Patch Year List 2013
- Birds recorded at Salford Priors GP
- Salford Priors GP - Conservation Importance
- Salford Priors GP Key Locations
- Salford Priors GP History
- Salford Priors GP Butterflies
- Salford Priors GP 2014
- Salford Priors GP 2015
- Salford Priors GP 2016
- Salford Priors GP 2017
- Salford Priors GP 2018
- Salford Priors GP 2019
- Salford Priors GP 2020
- Salford Priors GP 2021
- Salford Priors Pictorial Tour
- UK Butterflies
- Year List 2014
- Studley Castle & Sewage Works
- Studley habitat images
- Spurn birding
- Butterflies of 2020
- Butterflies of 2021
- Garden moths
Monday, 30 November 2020
Saturday, 28 November 2020
A visit in better light
Gloomy late afternoon
Local birding continues to throw up some nice opportunities. It's been a decent winter to date with the White-fronts, Hawfinches & Crossbills all within a very short drive and more importantly lots of open space.
I've made two visits up to Wolverton where a ring-tail Hen Harrier has been discovered in some fantastic habitat. The ring-tail has been giving some fantastic viewing opportunities from across the meadow in which it has been hunting. The bird on occasions does undertake a much larger circuit but always returns to the same area. With the bird staying loyal to the area there appears to be a stream of admirers visiting the area and from my evidence all were behaving very well and giving the bird plenty of room.
The local birds certainly had a shock when the harrier has appeared above them, I witnessed Snipe, Meadow Pipit & a Stonechat all make hasty departures. Other birds observed include Raven, Buzzard, Redwing, Fieldfare & a male Peregrine whilst other birders have recorded Barn Owl, Redpoll, Kingfisher & Tree Sparrow.
Wednesday, 25 November 2020
25 Little Grebe, 1 Cormorant, 6 Grey Heron, 10 White-fronted Geese, 2 Goosander ( 1 drake 1 female) 7 Mute Swan, 550 Greylags, 220 Canada Geese, 9 Gadwall, 2 Teal, 9 Pochard, 240 Mallard, 14 Shoveler, 35 Tufted Duck, 2 Buzzard, 1 Kestrel, 90 Coot,120 Lapwing, 4 LBB Gulls, 2 Herring Gull, 30 Skylark, 120 Meadow Pipit, 200 Fieldfare, 50 Redwing, 30 Linnet, mixed flock of 50-60 finches in sun flower field opposite church inc Goldfinch, Linnet, Chaffinch & several Siskin.
Saturday, 21 November 2020
Greylag Flock on main pit
Very few visits in recent weeks with us being in another lockdown and continued access woes.
Jon added a late Ring Ouzel & Tree Sparrow on his October visit to take us to 140 for the year. The Squire and I had a decent visit last Saturday where sightings included 1 Wigeon, 13 Pochard, 4 Gadwall, 8 Shoveller, 375 Greylag, 40 Canada Gesse, Tawny Owl, Sparrowhawk, 30 Meadow Pipit, Green Sandpiper, 2 Grey Wagtail, 5 Pied Wagtail, 10 BHG, 9 LBBG, 4 Herring Gull and 5 Grey Heron. The highlight was the 450-500 Fieldfare on the top fields showing very well in some stunning light.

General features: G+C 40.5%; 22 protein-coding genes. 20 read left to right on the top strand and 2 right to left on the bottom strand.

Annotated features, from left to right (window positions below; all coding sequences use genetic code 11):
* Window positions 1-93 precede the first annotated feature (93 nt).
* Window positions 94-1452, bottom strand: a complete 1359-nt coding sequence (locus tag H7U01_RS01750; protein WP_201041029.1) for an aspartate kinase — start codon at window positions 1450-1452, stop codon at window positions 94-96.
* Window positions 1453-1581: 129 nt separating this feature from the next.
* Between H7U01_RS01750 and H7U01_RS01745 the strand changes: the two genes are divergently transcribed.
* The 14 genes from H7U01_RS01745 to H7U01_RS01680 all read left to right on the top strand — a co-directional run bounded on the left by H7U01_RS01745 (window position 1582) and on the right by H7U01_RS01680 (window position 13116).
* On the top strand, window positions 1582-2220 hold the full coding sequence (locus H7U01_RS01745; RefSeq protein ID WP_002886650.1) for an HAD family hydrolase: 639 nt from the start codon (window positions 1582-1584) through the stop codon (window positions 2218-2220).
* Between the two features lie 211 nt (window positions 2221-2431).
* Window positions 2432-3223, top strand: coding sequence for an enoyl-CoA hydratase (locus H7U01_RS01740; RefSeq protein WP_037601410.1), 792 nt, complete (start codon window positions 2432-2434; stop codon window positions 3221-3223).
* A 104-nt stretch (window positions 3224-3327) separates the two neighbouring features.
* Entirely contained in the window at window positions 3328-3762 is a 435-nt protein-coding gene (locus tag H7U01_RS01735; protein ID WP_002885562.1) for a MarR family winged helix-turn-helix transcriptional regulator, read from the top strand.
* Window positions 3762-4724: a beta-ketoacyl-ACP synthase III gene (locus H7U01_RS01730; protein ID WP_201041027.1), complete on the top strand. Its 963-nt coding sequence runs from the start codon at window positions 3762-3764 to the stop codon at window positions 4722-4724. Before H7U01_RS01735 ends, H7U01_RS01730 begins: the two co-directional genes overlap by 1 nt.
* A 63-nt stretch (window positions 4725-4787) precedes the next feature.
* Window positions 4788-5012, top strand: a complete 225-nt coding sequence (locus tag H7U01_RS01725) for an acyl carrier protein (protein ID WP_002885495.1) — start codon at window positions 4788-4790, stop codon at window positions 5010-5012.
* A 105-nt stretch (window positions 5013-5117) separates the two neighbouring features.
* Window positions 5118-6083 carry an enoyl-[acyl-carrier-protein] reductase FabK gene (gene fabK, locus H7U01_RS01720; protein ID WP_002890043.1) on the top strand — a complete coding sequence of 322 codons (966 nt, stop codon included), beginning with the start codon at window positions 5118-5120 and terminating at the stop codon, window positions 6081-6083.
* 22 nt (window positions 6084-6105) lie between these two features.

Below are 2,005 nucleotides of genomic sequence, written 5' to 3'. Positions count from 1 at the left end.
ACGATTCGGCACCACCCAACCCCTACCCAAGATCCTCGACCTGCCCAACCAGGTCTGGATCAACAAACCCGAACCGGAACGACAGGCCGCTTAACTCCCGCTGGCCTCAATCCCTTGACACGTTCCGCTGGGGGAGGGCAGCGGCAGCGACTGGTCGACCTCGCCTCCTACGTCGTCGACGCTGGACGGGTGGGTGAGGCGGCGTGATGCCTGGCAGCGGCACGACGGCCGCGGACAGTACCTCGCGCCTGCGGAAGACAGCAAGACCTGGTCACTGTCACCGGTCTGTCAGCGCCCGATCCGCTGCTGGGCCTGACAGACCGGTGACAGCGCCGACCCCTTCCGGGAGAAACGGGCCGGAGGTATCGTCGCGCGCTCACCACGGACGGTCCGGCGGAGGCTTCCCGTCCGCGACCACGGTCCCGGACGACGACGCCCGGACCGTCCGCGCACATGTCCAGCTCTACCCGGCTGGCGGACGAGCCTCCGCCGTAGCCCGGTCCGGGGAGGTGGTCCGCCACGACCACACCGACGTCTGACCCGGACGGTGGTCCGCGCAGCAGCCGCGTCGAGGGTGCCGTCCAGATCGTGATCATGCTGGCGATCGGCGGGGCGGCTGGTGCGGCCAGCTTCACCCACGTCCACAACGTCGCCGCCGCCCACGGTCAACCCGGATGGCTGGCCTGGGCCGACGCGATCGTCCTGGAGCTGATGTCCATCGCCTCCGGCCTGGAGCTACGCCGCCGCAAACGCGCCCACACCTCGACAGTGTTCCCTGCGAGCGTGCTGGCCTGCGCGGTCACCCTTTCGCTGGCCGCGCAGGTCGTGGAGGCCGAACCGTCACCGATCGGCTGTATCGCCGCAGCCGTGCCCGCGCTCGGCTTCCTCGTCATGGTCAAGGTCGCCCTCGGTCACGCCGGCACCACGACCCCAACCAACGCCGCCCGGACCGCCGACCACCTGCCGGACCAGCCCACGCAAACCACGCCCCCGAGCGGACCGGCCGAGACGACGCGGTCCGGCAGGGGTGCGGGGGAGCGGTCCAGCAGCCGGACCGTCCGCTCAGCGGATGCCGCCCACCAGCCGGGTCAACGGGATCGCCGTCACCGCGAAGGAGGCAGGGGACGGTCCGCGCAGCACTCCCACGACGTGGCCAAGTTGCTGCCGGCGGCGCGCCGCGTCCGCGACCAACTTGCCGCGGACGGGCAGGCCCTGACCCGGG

Monday, 16 November 2020
With the second round of COVID restrictions in place and homeworking now on it's eighth month, I've been very grateful to see some nice birds very close to home. On the back of the Crossbills at the Lickeys, 3-4 Hawfinches have been visiting Tardebigge Church again where I pass on my bike. I've called in four times to date and seen them every time however a degree of patience is needed and the chances of a photo are very slim.
Just a couple of miles down the road a juvenile Brent Goose was found on the Flashes at Upton Warren. The bird has been there for over a week now and looks very settled. Viewing remains from the public footpaths. Also observed was a Stonechat, Dunlin & Green Sandpiper on the visit.
Being born & bred in Kings Norton, Birmingham I've aways loved the Lickey Hills. It does seem a lot more popular these days than when I used to go with my grandparents and parents throughout the 1970's & 80's.
I've been there twice in recent weeks, the first time was to do a circuit with Mrs D and I followed that up with a lunchtime visit with the camera.
This Autumn there are a flock of around 12-15 Crossbills flying around. They are fairly easy to pick up in flight but a bit more difficult to photograph. Thankfully on my second visit I managed to find three feeding that I could watch closely on the ridge the other side of the car park.